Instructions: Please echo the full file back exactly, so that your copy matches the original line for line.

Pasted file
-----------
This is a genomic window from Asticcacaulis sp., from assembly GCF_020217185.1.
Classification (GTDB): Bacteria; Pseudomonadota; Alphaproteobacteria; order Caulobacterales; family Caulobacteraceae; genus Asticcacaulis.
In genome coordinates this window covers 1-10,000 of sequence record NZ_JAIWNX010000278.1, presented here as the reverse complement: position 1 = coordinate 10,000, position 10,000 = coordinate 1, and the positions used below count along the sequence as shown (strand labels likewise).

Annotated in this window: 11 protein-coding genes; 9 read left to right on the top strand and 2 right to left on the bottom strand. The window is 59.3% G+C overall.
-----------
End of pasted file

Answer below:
This is a genomic window from Asticcacaulis sp., from assembly GCF_020217185.1.
Classification (GTDB): Bacteria; Pseudomonadota; Alphaproteobacteria; order Caulobacterales; family Caulobacteraceae; genus Asticcacaulis.
In genome coordinates this window covers 1-10,000 of sequence record NZ_JAIWNX010000278.1, presented here as the reverse complement: position 1 = coordinate 10,000, position 10,000 = coordinate 1, and the positions used below count along the sequence as shown (strand labels likewise).

Annotated in this window: 11 protein-coding genes; 9 read left to right on the top strand and 2 right to left on the bottom strand. The window is 59.3% G+C overall.